3/09/2008

Budo

Cultural Stereotypes
Budo: The Art of Killing
Before the latest anime and manga explosion in the West unleashed the sailor-suited schoolgirl on so many impressionable teenagers, there was the sword-wielding, high screeching, side-kicking, martial-arts hero. This was one of the most familiar images I saw perpetuated by popular media in the eighties: from film, television, comic books, to literature and video games. Japan's martial reputation is an element of the West's general wariness towards the country dating from the last World War (and going back even further). The typical view of Japan could be described as: a geographically isolated country, racially and culturally homogenous, its people raised in cramped, austere conditions to be obedient to authority, conformist, polite, disciplined, hardworking, patriotic, militaristic, inscrutable. Can't forget inscrutable. The qualities which supposably made Japanese soldiers capable of fighting to the last man helped push Japan's post-war growth. Not surprisingly the country's economic success was met with trepidation and xenophobia in some quarters, exacerbated by worry about America's possible declining status as a world power.[1]

Fiction and Reality

Off course the Japanese romanticize their heritage as much as anyone else, and their bushi,[2] whether it's the or , get the glitzy media treatment just as much as cowboys or medieval knights in Hollywood. Fiction is one thing. What about the reality behind the larger-than-life image?

One of my early influences spurring my nascent interest in legitimate Japanese (and East Asian) martial culture was the Japanese film Budo (Einaru Budo).[3] It's been a long time since I first saw it but I recently happened to watch it again. Interestingly my memories of the movie are different from the version distributed by cult label Synapse Films: First, in line with their catalogue of horror and exploitation flicks, its title was changed to the rather unfortunate Budo: The Art of Killing. Second, a voice-over narrative track has been added that I don't recall hearing those many years ago. Both of these changes, in my opinion, have macekred the product. But I'll elaborate on this later.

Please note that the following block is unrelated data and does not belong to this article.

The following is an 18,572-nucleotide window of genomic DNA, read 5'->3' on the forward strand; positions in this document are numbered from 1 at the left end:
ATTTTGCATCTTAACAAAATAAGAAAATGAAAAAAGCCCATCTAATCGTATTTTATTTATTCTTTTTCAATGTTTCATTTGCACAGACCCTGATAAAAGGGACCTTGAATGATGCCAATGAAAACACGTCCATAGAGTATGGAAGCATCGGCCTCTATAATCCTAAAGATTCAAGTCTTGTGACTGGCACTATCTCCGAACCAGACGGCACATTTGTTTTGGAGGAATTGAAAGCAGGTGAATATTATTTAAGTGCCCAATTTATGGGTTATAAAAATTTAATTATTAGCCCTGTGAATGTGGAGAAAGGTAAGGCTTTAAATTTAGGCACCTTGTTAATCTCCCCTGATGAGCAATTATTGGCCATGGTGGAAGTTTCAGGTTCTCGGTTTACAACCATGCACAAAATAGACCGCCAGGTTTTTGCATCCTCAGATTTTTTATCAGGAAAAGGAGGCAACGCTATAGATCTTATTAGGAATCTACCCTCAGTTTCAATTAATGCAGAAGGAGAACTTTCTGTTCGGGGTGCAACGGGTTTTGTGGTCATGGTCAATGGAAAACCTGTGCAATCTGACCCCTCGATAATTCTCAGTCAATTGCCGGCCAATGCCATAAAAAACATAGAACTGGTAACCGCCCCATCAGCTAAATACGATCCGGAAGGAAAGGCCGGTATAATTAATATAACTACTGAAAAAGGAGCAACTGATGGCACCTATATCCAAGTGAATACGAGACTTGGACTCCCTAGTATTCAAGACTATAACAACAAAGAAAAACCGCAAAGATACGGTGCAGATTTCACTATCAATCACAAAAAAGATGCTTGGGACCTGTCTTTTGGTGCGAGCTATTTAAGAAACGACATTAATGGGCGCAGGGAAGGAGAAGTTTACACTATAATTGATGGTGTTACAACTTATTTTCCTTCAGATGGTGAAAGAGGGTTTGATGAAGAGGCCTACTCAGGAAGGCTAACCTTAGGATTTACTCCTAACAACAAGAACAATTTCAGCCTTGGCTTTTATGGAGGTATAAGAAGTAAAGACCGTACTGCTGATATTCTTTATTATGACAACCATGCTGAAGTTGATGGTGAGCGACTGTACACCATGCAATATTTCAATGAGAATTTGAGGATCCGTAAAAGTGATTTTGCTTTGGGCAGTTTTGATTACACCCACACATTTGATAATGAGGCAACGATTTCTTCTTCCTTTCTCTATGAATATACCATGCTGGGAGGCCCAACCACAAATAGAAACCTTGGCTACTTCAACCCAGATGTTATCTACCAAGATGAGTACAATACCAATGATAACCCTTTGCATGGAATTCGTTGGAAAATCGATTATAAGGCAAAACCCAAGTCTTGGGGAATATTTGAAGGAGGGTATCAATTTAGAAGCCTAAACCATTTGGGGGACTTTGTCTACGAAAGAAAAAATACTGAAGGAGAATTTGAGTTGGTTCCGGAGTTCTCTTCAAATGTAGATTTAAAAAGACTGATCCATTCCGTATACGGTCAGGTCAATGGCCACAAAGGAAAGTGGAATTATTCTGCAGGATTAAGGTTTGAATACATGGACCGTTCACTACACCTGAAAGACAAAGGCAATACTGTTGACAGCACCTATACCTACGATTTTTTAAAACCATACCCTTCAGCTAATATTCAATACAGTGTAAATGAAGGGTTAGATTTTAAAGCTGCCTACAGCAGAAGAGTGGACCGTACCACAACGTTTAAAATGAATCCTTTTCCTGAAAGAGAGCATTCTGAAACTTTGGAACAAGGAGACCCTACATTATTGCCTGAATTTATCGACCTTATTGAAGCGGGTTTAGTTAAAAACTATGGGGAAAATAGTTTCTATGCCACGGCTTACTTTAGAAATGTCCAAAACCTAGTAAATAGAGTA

Someone hearing the Synapse title might get the impression that what they're about to witness will be some kind of slaughter-fest. Nothing close to that happens. There are only two scenes of simulated death: The first one, which actually begins the movie, is a discreet theatrical reproduction of seppuku.[4] But the bulk of the picture is taken-up by demonstrations of practitioners of the sword, the halberd, miscellaneous Okinanwan weaponry, judo, sumo, aikido and karate-do. It's not comprehensive, just a survey of the more well-known disciplines. Not surprisingly, the sword (kendo, iado etc.) receives the most exposure, while karate-do receives the most attention among the empty-handed combat forms.

The film is of interest to enthusiasts because of the content and the personalities that appear in it. First, to anyone interested in what actual budo looks like, what's being exhibited here is far more authentic than what's shown in popular entertainment like, oh say, Naruto. But I suspect that most lay-people would be turned-off by the lack of flashy acrobatics or various special effects that regularly accompany fictional onscreen hand-to-hand combat. The demos by themselves are fairly typical: Budoka are either performing solo, attacking inanimate objects (sandbags, wooden boards, bamboo stalks, tree trunks etc.), or performing together in various choreographed or improvised fight sequences. No one is getting intentionally hurt.